10 Tips for Hiking with Dogs
Saturday, June 2, was National Trails Day, which is not only the harbinger for the beginning of summer, but also reminds us dog owners that one of the best experiences we can share with our furry friends is an outdoor trail adventure.
If you're properly prepared, the benefits of hiking with your dog are immeasurable. Hiking can be great therapy for a dog that is exhibiting boredom-based bad behavior at home such as shoe chewing, lawn digging, or gratuitous barking. Remember, a tired dog is a good dog -- and hiking is a great exercise for humans as well as beasts.
Part of the fun of hiking with your dog is watching her get excited by the new smells and varying terrains. She can introduce you to interesting aspects of nature you were previously unaware of. Humans have been trekking with dogs for thousands of years, and it may be one of the best ways to strengthen the dog-human bond.
Another advantage is that hiking is relatively inexpensive and requires little or no experience. Nonetheless, here are some tips to keep your dog and yourself as safe as possible.
1. Dog Health
Make sure your dog’s vaccinations are up-to-date before you hit the trail. It’s always a good idea to have your veterinarian give your dog a checkup to make sure she’s in good health. If your dog is not used to long treks, build endurance with shorter hikes before attempting longer, more difficult ones.
2. Find the Right Trail
Make sure your hike is in a park or open space that allows dogs. National and regional parks are typically more dog-friendly than state parks. Do your research and familiarize yourself with any restrictions such as which areas of the parks allow dogs, and whether they have to be leashed at all times.
A well-mannered dog can be a great trail mate, so it’s best if your dog is well trained on the leash before you bring her on a long hike. Many experienced hikers advise never taking your dog off-leash even if it's allowed, because too many things can go wrong. Even the best-trained dogs can ignore voice commands and bound after a squirrel through bushes or shrubs, which can be dangerous to the dog and damaging to sensitive off-trail habitats.
I live near a large regional park that allows dogs off-leash in its backcountry areas, but I am very careful to make sure the trail is clear before letting him off. If I can’t see a good distance ahead, I always leash my dog in case there are horse riders, cyclists, off-leash dogs, or hikers with children around the corner.
Always be aware what kind of wildlife is present, particularly if your dog is smaller. Coyotes will attempt to lure away small dogs so they can be attacked by the pack. Deer and elk, despite their nonaggressive reputations, can cause serious damage by kicking with their back legs.
Rattlesnakes are present in all of the lower 48 states. Even though they are shy and more afraid of us then we are of them, they can be found almost anywhere, including in lakes and rivers. It’s best to keep your dog away from piles of dead branches, fallen trees, and grassy areas near creeks, streams, or other water sources.
The chances of encountering a mountain lion are extremely low, but if one happens to be around, your dog can make a tempting meal if it’s running unleashed through the bush. If bears are in the area, you should absolutely keep your dog on-leash. The last thing you want is your dog to annoy a bear and then run back to you with the angry bear in hot pursuit. Other critters you want to avoid are porcupines and skunks, which may not be so dangerous, but can quickly ruin the day’s outing.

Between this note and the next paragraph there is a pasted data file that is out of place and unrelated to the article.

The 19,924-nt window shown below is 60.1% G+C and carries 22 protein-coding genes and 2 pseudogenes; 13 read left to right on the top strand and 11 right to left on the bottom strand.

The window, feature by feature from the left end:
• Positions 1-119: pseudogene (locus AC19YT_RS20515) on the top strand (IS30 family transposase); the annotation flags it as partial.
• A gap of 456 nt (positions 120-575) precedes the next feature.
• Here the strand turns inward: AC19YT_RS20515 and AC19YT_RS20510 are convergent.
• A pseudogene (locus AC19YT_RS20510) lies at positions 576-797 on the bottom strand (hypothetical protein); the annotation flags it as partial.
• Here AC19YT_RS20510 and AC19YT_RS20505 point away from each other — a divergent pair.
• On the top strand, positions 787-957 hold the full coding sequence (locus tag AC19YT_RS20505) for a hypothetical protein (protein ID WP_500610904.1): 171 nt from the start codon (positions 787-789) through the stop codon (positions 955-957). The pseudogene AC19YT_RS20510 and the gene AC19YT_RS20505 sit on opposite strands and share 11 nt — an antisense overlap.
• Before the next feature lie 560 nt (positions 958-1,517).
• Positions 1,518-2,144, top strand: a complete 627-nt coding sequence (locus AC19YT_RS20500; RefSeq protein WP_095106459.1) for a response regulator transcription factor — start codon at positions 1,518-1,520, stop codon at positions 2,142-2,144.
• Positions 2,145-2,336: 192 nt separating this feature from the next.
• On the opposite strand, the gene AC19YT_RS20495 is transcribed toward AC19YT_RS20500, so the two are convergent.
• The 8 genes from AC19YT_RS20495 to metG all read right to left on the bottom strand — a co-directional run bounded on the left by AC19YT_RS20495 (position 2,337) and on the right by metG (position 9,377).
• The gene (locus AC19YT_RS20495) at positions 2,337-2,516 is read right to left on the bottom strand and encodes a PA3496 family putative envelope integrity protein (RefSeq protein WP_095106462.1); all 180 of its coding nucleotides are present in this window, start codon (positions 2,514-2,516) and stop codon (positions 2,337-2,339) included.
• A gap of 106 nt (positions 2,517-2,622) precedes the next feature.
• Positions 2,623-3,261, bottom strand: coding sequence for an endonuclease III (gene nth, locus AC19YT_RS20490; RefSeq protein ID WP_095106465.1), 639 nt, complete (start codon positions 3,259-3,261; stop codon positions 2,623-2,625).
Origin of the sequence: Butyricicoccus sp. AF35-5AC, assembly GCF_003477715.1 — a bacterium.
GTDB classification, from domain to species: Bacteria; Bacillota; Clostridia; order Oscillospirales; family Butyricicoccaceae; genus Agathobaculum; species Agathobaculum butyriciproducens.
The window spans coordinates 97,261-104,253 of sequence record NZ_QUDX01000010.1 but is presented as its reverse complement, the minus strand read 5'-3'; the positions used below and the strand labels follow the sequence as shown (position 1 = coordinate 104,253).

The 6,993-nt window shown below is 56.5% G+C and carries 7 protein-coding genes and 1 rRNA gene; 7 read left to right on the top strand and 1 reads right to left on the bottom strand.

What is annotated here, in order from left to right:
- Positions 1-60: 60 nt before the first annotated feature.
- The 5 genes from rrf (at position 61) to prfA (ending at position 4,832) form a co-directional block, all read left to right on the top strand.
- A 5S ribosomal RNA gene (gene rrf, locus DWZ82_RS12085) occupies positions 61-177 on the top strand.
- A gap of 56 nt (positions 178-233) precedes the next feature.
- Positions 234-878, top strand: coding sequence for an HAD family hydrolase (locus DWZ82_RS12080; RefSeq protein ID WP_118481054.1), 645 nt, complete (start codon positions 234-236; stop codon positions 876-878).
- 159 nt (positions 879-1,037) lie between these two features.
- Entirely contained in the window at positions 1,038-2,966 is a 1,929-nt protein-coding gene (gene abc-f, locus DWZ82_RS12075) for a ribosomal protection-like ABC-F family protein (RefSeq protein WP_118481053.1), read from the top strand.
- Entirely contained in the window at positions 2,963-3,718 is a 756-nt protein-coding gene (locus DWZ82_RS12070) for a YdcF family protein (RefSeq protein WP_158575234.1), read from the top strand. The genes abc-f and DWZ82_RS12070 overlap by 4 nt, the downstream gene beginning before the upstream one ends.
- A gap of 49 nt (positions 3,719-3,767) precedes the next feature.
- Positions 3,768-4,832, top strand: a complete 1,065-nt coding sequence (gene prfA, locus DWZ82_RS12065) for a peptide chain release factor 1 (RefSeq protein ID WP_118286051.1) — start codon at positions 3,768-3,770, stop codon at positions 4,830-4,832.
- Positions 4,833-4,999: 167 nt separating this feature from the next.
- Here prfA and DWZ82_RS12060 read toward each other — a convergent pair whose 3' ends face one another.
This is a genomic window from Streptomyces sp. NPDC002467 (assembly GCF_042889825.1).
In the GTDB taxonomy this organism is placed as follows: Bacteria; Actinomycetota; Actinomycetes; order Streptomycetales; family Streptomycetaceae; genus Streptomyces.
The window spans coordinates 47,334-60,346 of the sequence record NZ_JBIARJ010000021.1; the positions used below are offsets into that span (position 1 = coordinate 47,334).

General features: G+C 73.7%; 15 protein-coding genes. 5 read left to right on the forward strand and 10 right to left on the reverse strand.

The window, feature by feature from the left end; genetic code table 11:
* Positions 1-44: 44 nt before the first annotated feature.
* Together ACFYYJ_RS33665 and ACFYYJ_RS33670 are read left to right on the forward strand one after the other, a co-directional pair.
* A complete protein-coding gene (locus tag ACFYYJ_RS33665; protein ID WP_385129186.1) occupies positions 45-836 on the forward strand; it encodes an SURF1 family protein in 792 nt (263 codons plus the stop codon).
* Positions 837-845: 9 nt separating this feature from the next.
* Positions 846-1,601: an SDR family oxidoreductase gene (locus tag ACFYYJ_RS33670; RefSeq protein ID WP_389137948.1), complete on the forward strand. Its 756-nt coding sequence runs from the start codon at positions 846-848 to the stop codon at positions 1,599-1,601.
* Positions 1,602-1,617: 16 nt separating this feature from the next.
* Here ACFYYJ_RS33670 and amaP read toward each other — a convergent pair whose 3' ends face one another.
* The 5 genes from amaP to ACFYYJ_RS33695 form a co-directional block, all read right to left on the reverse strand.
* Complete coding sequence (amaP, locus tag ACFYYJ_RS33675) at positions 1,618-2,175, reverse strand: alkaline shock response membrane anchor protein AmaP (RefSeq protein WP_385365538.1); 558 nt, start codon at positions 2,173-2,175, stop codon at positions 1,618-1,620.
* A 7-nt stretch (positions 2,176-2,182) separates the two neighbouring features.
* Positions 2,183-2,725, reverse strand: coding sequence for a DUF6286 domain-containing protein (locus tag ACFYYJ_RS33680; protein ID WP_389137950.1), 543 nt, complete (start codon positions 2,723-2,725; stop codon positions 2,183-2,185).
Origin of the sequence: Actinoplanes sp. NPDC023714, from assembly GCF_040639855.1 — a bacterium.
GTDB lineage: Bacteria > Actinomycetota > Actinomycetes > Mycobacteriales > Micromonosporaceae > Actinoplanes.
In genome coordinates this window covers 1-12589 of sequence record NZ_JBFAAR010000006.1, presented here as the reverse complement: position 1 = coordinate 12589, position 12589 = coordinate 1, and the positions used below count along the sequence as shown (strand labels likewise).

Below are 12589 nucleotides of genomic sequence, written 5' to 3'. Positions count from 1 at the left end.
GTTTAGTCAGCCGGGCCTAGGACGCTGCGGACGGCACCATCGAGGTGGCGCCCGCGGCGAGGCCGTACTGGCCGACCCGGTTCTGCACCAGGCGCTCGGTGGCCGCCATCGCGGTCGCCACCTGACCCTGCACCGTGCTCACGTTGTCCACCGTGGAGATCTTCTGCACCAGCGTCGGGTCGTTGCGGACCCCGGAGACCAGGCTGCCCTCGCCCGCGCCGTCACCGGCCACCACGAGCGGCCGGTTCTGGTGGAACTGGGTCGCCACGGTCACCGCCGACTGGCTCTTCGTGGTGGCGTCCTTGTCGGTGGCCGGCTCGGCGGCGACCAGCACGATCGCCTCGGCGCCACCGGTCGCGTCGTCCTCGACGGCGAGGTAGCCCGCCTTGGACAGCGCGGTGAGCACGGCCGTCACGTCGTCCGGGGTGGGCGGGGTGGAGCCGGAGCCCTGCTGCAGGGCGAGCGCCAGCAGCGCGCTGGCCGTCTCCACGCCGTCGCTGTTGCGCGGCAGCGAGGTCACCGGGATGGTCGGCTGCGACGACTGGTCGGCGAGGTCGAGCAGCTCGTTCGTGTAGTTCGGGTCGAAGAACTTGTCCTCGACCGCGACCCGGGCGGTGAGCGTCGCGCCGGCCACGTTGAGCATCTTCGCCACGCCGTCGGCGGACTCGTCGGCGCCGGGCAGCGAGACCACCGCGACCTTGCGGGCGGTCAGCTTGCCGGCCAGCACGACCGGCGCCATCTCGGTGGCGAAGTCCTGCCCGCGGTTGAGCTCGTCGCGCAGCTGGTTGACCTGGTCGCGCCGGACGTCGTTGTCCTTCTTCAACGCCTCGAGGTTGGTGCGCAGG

5. Dog Backpacks
Packs are a great way for dogs to burn extra energy during a hike and give them a sense of purpose. My dog seems to hold his head a little higher when wearing his pack.
Make sure you get the right size -- if the doggy backpack is too small or too large, it can cause discomfort and even injury. Get your dog used to it by letting him wear the empty pack on short walks in the neighborhood.
Younger and healthier working-type dogs can carry up to 25 percent of their body weight. For most dogs, 10 to 15 percent is plenty, which is usually enough for them to bring along their own water and kibble. Consult your vet before taking your dog on a long hike with a full backpack.
6. First Aid
Even for short hikes, it’s a good idea to bring basic first aid supplies like gauze pads, bandage tape, topical disinfectant, tweezers (for ticks and porcupine quills). Keep your vet or emergency vet’s phone number on speed dial.
Dogs get dehydrated much faster than humans do, so bring plenty of water and a collapsible bowl.
Many hikers let their dogs drink out of creeks and lakes, but they risk ingesting the giardia parasite, which settles in the small intestine and can wreak havoc on your dog’s system. If you allow your dog to drink from a creek, purify the water first.
If the trail will take you to higher elevations, ascend at a slow and steady pace and make sure both of you drink plenty of water.
Watch your dog closely for signs of altitude sickness. If she is panting heavily or slowing down, consider heading back down the trail or at least giving her a long rest. Dogs want to please their owners and will try to tough it out, so it’s up to us to make sure they are not overdoing it.
9. Poop Bags
Bring 'em. Use 'em. Pack 'em out.
10. After the Hike
Thoroughly check your dog for cuts or injuries as well as ticks, which can carry Lyme disease. Dogs burn energy faster than humans, so you keep kibble handy so your happy, trail-weary dog can have a little nosh before you head home.